El Kantaoui Panorama, is technically the better and more demanding of the two but its conditioning on the back nine left a lot to be desired. Water shortages appear to be the problem here - indeed drought is a major issue facing North Africa in general.
It was a shame to see the burnt out fairways because it is clearly a clever course with some demanding holes.
For more information visit: www.kantaouigolfcourse.com.tn/eng/home
Capital city Tunis is a busy hub with some classy surroundings including the pretty hilltop village of Sidi Bou Said and the remains of the ancient city of Carthage. Along the coast in the Bay of Carthage is Gammarth, a former fishing village that has developed into an up-market tourist resort.
The Residence Golf Club is an up-scale complex developed by Singapore based company Bonvests Holding Ltd. The course was designed by Robert Trent Jones Jnr and the complex also includes the Residence Hotel both run under the Cenizaro banner.
Constructed between salt flats and the Mediterranean sea, the 18 holes really are easy on the eye. Some of the holes on the back nine are simply breathtaking with fairways weaving through reed beds populated by colourful sea birds. The course is pretty flat, and its hazards are complemented by the fresh and often welcome breeze coming off the sea.
The Residence Hotel, with its beautifully furnished public rooms and bedrooms, is top drawer too.
For more information visit: www.cenizaro.com/theresidence/tunis/golf
In the north west of the country on the coast near the border with Algeria lies this unspoilt haven the likes of which is rarely found on the Mediterranean these days. The small fishing village has developed a little over the years but it remains a sleepy getaway favoured by divers enjoying the many underwater sites rich in marine life.
A Qatari investment group saw the potential of the area when in 2014 it bought a hotel and refurbished it into a luxurious 5-star resort - the La Cigale Tabarka Hotel, Thalasso, Spa, & Golf Resort. It lavished millions on the property and its accompanying golf course, which now is arguably the best in Tunisia.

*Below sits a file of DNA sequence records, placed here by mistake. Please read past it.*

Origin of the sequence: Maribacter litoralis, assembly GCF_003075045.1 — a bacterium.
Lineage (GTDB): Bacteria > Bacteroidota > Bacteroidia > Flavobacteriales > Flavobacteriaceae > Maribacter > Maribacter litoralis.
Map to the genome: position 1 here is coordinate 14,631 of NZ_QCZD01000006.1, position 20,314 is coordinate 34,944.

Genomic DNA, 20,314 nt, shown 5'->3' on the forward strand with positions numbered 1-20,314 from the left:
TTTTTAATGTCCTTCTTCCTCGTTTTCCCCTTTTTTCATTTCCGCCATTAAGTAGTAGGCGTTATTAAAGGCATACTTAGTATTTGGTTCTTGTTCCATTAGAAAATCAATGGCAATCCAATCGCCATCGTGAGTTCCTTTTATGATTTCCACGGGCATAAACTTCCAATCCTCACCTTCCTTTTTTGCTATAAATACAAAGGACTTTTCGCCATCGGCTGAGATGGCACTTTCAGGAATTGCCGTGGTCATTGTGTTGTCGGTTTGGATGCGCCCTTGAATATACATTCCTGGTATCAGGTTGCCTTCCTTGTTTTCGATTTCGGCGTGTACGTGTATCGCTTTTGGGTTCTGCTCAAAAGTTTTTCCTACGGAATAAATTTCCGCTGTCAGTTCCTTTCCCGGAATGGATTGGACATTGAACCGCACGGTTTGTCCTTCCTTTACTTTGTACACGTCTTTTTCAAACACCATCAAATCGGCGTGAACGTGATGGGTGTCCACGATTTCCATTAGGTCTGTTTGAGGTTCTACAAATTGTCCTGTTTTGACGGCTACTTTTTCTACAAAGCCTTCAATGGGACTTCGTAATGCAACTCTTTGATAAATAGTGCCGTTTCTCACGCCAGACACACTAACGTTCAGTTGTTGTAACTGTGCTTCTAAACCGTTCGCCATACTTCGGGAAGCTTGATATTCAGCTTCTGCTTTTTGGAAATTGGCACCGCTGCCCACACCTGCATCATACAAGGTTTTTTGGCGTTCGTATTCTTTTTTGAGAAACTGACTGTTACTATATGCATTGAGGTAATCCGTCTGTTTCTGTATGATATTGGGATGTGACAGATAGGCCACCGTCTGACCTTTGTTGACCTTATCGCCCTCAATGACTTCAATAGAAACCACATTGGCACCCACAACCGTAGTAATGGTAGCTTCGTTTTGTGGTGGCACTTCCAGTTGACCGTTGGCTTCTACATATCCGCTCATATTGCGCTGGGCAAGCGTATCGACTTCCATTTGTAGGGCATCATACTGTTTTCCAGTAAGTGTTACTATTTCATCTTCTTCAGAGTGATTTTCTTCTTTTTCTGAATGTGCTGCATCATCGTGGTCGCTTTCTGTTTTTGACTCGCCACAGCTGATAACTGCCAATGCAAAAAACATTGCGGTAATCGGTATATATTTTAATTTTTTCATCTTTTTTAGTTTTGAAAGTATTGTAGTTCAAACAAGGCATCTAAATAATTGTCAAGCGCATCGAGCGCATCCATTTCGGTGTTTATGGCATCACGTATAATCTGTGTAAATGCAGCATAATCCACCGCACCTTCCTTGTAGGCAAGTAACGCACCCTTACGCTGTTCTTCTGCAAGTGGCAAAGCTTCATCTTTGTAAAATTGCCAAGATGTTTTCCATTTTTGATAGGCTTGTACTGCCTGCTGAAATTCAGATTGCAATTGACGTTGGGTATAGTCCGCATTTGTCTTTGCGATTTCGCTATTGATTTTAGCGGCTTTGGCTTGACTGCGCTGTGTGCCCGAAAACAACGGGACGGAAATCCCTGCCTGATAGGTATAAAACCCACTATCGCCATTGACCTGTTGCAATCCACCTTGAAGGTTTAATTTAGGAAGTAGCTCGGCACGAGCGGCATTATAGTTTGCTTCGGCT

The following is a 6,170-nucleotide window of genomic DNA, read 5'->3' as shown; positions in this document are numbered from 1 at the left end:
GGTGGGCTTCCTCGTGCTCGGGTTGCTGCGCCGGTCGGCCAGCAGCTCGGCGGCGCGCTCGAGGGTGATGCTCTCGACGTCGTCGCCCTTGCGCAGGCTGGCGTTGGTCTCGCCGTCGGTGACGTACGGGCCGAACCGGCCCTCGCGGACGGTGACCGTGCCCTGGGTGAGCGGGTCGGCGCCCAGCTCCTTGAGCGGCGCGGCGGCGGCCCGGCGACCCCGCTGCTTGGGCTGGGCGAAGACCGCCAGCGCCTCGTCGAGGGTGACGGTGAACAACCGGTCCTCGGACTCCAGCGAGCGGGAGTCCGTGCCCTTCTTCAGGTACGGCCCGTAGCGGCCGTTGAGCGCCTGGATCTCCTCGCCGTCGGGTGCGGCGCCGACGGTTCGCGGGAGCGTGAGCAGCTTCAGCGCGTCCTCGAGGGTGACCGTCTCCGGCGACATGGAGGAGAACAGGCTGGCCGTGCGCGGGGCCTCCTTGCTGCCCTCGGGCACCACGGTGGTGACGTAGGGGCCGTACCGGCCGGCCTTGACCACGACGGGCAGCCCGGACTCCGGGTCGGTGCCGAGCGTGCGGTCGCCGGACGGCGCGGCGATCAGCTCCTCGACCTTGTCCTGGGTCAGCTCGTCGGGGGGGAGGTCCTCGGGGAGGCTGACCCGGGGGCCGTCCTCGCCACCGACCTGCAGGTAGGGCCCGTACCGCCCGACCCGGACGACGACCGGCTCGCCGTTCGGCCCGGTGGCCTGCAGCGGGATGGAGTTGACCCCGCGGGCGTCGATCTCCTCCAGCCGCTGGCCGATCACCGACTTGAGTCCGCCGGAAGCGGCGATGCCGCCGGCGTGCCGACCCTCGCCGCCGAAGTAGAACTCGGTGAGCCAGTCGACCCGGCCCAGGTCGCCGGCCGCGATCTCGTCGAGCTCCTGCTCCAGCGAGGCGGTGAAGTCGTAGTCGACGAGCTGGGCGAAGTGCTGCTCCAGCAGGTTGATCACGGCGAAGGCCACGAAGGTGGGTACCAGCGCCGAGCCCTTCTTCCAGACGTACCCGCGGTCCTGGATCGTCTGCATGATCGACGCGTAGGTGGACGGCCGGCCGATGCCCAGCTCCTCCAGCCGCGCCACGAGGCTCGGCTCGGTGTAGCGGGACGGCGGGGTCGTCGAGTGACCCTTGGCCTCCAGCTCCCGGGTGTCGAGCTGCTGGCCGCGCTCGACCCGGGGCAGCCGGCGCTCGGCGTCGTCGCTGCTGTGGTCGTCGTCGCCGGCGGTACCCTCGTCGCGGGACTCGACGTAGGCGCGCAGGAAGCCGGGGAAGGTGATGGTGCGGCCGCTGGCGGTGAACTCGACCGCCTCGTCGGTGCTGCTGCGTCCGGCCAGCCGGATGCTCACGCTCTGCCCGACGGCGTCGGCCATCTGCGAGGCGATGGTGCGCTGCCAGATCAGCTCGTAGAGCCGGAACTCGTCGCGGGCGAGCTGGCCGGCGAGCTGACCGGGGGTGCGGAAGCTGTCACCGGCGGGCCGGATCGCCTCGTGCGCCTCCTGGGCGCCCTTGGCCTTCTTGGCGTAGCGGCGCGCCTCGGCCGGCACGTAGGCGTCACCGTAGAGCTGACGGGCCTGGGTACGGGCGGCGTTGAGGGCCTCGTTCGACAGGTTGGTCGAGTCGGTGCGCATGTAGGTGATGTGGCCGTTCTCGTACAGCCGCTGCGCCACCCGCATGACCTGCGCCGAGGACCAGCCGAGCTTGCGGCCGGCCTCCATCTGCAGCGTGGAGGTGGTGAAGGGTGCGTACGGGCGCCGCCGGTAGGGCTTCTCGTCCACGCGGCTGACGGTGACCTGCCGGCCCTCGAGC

From a stunning clubhouse, the course heads through a hillside pine forest, but soon returns to the rear of the hotel and onto the coast where a cluster of clifftop holes are the highlight of this spectacular course. It then returns to the forest before presenting a very fine final hole where a long drive will leave the option of playing safe avoiding the large lake in front of the green, or hoping for one of your best shots and taking it on.
This really is a class course with a hotel and setting to match.
Tabarka itself is rather remote, particularly since its airport is currently closed to international traffic and requires a good three-hour drive from Tunis. However, if you are looking for true seclusion in a glorious undiscovered part of the Mediterranean then this is well worth exploring.
For more information visit: www.lacigaletabarka.com/en
Tunisia has set its sights on becoming a destination for golf tourism in its own right but it has a long way to go to compete with its rivals. It would do well to pursue the Turkish model where, at Belek, there is a critical mass of good courses supported by all-inclusive hotels.
Playing golf in the resorts of Hammamet or Sousse should be viewed as an add-on to a relaxing family beach holiday.
However, couples wanting to be ahead of the crowd and who like to visit somewhere different could consider a short stay at either of the luxurious pair, The Residence in Tunis, or La Cigale in Tabarka. Golf at these is very good and the hotels are opulent.
Our tour operator partner golfbreaks.com offers holidays to Tunisia including short stay-and-play breaks at The Residence.